Saturday, February 25, 2006

It's all about farming


I am finishing up my reading of "Guns, Germs, and Steel: The Fates of Human Societies" (1997), by UCLA Professor Jared Diamond. This is a brilliant book, and one I recommend to anybody interested in understanding why socities developed differently, and at different paces, in different parts of the world. Diamond takes a very broad view of his subject, and his thesis is that the development of food production is ultimately the reason why Eurasian socieites developed the technologies, centralized governments, writing systems, and, as an unfortunate byproduct, the germs and epidemic diseases that allowed them to conquer and dominate the socieites of the Americas, Africa, Australia, and Oceania. The Eurasian development of food production, in turn, is based on the availability of wild crops and wild large mammals suitable for domestication. Early developments in Eurasia (largely the "Fertile Crescent," but also in China) were spread easily throughout Eurasia due to that land mass's East-West access, which allowed societies from Europe to India to China to adopt plant/animal "packages" at similar lattitudes (though, due to geography, the interactions between China and the Fertile Crescent area were much more limited than the interactions between the Fertile Crescent, India, and Europe. Also, the more evenly distributed populations of the Eurasian land mass helped in the diffusion of crops, animals, and ideas, while the more isoloated populations of the other areas of the world were less able to share with each other.

Diamond is very convincing, and he discredits the old, at least implicitly racist, Euro-centric theories that attempted to explain why some cultures progressed more rapidy than others. In his broad sweep and fresh approach to the subject of world history, Diamond reminds me somewhat of the French "Annalistes" of the 1930s, who focused more on issues like the history of climate than on the more traditional subjects of their field. Also, sweeping theories of comparative history have been out of favor for years, and Diamond's book suggests the difficulties inherent in formulating such a sweeping theory; his theory takes into account plant and animal physiology (he is a physiologist by training), epidemiology, economics, political science, sociology, geography, demographics, technological innovation, linguistics, and cultural anthropology--and history too. With knowledge as specialized as it has become, the possibility of forumlating a single, broad theory of the history of the development of human socieites has been greatly reduced from the days of intellectual generalists. There are a few underdeveloped areas in the book, and Diamond himself mentions a few in his 2003 afterword--the role of cultural idiosyncracies, and the assertive proselytizing of Islam and Christianity being a couple of them. I thought he gave the role of religion in social development short shrift, limiting his discussion of religion to its role in supporting the social order in highly stratified societies. Certainly all of what we would call major religions (all of which are relatively recent in the long history of human life on Earth) have served that purpose, but it seems to me that the teachings of different religions have different and powerful influcences on their respective adherents and societies--whatever their unique historical and spiritual claims. Whether you accept Diamond's hypothesis or not, "Guns, Germs, and Steel" is a brilliant, fresh approach to history, and one that makes for a damn interesting read. Posted by Picasa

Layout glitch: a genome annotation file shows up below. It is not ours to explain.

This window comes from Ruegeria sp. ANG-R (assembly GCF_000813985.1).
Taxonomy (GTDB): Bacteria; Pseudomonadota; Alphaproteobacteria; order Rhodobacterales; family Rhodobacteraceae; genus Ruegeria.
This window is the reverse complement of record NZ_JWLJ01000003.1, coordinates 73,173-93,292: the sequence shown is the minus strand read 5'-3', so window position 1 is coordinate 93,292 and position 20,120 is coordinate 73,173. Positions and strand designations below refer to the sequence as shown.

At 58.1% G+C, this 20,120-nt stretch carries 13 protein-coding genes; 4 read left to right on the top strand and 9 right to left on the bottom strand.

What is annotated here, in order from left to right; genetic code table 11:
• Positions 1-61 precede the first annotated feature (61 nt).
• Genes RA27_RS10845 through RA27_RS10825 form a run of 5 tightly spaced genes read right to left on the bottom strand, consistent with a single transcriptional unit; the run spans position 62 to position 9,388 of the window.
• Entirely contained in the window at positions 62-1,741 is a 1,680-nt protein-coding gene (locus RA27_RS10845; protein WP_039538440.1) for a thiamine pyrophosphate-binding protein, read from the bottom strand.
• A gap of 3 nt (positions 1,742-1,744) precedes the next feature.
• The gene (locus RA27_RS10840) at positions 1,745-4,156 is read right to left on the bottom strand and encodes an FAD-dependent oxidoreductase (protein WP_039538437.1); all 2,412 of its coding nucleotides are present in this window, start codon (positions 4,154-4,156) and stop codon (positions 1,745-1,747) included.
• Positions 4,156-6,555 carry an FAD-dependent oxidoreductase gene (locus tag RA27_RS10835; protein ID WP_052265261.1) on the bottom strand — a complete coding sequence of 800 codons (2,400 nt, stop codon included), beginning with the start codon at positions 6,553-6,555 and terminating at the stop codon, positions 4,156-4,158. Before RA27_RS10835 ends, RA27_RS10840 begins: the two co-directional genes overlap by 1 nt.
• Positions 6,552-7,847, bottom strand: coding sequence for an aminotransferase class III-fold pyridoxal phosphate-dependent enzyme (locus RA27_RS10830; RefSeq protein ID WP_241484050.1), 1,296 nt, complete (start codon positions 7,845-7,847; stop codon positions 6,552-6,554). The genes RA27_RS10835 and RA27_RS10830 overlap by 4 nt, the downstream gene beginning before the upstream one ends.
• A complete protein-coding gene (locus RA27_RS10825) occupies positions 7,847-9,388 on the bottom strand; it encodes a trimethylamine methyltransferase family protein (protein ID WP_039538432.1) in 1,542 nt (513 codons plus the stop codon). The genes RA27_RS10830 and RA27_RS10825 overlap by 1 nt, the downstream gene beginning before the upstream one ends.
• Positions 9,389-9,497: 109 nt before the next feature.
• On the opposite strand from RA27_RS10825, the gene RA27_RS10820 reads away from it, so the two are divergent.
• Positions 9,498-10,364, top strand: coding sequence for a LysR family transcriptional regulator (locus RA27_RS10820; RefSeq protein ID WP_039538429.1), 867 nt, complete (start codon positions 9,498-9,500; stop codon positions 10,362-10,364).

2 comments:

mike said...

i actually just picked this book up from B&N the other night and started reading it this weekend. i've heard good things about it from some friends and acquaintances, and so i finally decided to pick up a copy.

i'm only a few chapters into it, but it's a fascinating read. i still haven't gotten to the chapters about ancient hebrew explorations of the new world.

Randy said...

I'm already well into Diamond's next book, "Collapse," which discusses the environmental factors involved in the failures or successes of various human socieities.